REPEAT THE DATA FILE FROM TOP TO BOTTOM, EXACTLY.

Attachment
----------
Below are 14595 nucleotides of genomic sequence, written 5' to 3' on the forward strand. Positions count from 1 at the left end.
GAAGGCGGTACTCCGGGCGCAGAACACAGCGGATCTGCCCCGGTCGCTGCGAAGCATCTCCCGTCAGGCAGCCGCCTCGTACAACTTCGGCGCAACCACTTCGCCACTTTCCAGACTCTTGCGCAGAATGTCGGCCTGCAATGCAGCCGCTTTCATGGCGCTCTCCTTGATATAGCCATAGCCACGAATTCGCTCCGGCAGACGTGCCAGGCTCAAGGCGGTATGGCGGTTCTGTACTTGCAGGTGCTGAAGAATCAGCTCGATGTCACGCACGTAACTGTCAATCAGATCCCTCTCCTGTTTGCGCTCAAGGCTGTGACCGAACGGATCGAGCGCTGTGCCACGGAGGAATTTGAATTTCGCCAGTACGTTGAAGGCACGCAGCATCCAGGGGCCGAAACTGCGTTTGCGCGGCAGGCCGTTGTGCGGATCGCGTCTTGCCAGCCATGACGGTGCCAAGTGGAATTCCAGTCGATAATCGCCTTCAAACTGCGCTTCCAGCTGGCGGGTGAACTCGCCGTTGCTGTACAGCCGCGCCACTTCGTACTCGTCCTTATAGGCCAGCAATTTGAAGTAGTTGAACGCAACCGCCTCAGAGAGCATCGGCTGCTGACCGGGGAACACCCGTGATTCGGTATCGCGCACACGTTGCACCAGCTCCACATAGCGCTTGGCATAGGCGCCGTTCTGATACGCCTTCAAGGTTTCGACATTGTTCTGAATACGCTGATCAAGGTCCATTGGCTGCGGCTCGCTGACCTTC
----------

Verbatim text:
Below are 14595 nucleotides of genomic sequence, written 5' to 3' on the forward strand. Positions count from 1 at the left end.
GAAGGCGGTACTCCGGGCGCAGAACACAGCGGATCTGCCCCGGTCGCTGCGAAGCATCTCCCGTCAGGCAGCCGCCTCGTACAACTTCGGCGCAACCACTTCGCCACTTTCCAGACTCTTGCGCAGAATGTCGGCCTGCAATGCAGCCGCTTTCATGGCGCTCTCCTTGATATAGCCATAGCCACGAATTCGCTCCGGCAGACGTGCCAGGCTCAAGGCGGTATGGCGGTTCTGTACTTGCAGGTGCTGAAGAATCAGCTCGATGTCACGCACGTAACTGTCAATCAGATCCCTCTCCTGTTTGCGCTCAAGGCTGTGACCGAACGGATCGAGCGCTGTGCCACGGAGGAATTTGAATTTCGCCAGTACGTTGAAGGCACGCAGCATCCAGGGGCCGAAACTGCGTTTGCGCGGCAGGCCGTTGTGCGGATCGCGTCTTGCCAGCCATGACGGTGCCAAGTGGAATTCCAGTCGATAATCGCCTTCAAACTGCGCTTCCAGCTGGCGGGTGAACTCGCCGTTGCTGTACAGCCGCGCCACTTCGTACTCGTCCTTATAGGCCAGCAATTTGAAGTAGTTGAACGCAACCGCCTCAGAGAGCATCGGCTGCTGACCGGGGAACACCCGTGATTCGGTATCGCGCACACGTTGCACCAGCTCCACATAGCGCTTGGCATAGGCGCCGTTCTGATACGCCTTCAAGGTTTCGACATTGTTCTGAATACGCTGATCAAGGTCCATTGGCTGCGGCTCGCTGACCTTC